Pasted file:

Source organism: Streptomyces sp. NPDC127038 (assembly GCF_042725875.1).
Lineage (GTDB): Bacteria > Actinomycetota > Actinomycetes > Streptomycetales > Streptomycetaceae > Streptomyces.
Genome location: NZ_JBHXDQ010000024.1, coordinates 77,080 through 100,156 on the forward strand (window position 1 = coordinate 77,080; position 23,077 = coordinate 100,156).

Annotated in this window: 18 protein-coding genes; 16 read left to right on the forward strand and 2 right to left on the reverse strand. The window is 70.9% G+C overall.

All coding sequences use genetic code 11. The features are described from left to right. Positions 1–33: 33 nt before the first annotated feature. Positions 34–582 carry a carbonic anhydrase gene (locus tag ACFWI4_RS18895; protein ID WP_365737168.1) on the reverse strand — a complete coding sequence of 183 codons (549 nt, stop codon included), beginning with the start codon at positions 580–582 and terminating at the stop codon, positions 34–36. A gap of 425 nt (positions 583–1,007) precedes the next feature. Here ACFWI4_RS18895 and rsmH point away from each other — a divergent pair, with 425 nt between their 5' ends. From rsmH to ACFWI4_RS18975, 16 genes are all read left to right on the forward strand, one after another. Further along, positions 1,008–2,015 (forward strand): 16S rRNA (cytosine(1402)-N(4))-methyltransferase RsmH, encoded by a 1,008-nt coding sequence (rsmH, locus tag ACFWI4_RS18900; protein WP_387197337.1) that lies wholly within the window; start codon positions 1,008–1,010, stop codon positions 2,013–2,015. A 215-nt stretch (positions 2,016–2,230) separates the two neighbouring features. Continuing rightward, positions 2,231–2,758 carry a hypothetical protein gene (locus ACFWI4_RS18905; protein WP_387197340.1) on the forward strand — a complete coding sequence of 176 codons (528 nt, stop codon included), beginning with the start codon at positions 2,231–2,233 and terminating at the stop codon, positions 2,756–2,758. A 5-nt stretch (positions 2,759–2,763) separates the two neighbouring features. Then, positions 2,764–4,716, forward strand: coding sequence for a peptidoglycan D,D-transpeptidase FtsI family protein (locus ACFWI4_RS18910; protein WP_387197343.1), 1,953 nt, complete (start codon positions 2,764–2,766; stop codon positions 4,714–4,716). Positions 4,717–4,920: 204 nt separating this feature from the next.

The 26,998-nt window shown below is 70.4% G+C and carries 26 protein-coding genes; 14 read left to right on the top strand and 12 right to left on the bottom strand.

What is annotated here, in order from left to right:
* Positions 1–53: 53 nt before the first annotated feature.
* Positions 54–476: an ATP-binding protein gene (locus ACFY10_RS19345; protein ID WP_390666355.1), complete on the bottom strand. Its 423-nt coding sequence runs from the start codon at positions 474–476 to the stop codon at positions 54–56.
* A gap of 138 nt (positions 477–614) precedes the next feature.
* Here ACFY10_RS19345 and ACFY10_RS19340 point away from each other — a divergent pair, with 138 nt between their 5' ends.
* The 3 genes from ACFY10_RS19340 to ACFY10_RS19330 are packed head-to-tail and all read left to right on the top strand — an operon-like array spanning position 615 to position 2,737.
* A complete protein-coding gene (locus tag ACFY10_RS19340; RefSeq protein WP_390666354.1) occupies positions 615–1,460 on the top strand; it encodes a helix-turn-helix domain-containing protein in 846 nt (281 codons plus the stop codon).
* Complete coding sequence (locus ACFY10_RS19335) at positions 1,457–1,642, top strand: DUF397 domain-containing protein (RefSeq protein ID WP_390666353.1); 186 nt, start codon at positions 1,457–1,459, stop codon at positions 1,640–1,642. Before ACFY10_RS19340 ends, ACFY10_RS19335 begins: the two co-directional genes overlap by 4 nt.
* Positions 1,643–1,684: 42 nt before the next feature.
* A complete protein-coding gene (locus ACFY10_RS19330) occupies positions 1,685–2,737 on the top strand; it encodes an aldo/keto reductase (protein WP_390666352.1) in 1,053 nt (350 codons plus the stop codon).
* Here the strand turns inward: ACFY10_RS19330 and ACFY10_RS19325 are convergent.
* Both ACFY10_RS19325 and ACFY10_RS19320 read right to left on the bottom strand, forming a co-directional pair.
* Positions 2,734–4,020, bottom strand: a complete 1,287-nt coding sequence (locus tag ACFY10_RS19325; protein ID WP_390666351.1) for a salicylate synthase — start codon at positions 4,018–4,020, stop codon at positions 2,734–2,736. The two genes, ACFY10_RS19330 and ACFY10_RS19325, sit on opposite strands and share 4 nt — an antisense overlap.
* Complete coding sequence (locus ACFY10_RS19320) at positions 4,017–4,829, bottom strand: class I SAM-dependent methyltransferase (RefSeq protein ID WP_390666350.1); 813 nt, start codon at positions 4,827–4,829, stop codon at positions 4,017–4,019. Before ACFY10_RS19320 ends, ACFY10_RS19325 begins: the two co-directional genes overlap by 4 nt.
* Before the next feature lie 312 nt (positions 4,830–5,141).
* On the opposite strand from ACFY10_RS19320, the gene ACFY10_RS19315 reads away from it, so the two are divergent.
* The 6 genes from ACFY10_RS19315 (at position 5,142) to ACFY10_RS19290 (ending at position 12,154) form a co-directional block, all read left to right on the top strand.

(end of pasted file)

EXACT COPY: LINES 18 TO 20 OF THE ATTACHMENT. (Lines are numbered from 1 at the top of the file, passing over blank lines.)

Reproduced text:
* Both ACFY10_RS19325 and ACFY10_RS19320 read right to left on the bottom strand, forming a co-directional pair.
* Positions 2,734–4,020, bottom strand: a complete 1,287-nt coding sequence (locus tag ACFY10_RS19325; protein ID WP_390666351.1) for a salicylate synthase — start codon at positions 4,018–4,020, stop codon at positions 2,734–2,736. The two genes, ACFY10_RS19330 and ACFY10_RS19325, sit on opposite strands and share 4 nt — an antisense overlap.
* Complete coding sequence (locus ACFY10_RS19320) at positions 4,017–4,829, bottom strand: class I SAM-dependent methyltransferase (RefSeq protein ID WP_390666350.1); 813 nt, start codon at positions 4,827–4,829, stop codon at positions 4,017–4,019. Before ACFY10_RS19320 ends, ACFY10_RS19325 begins: the two co-directional genes overlap by 4 nt.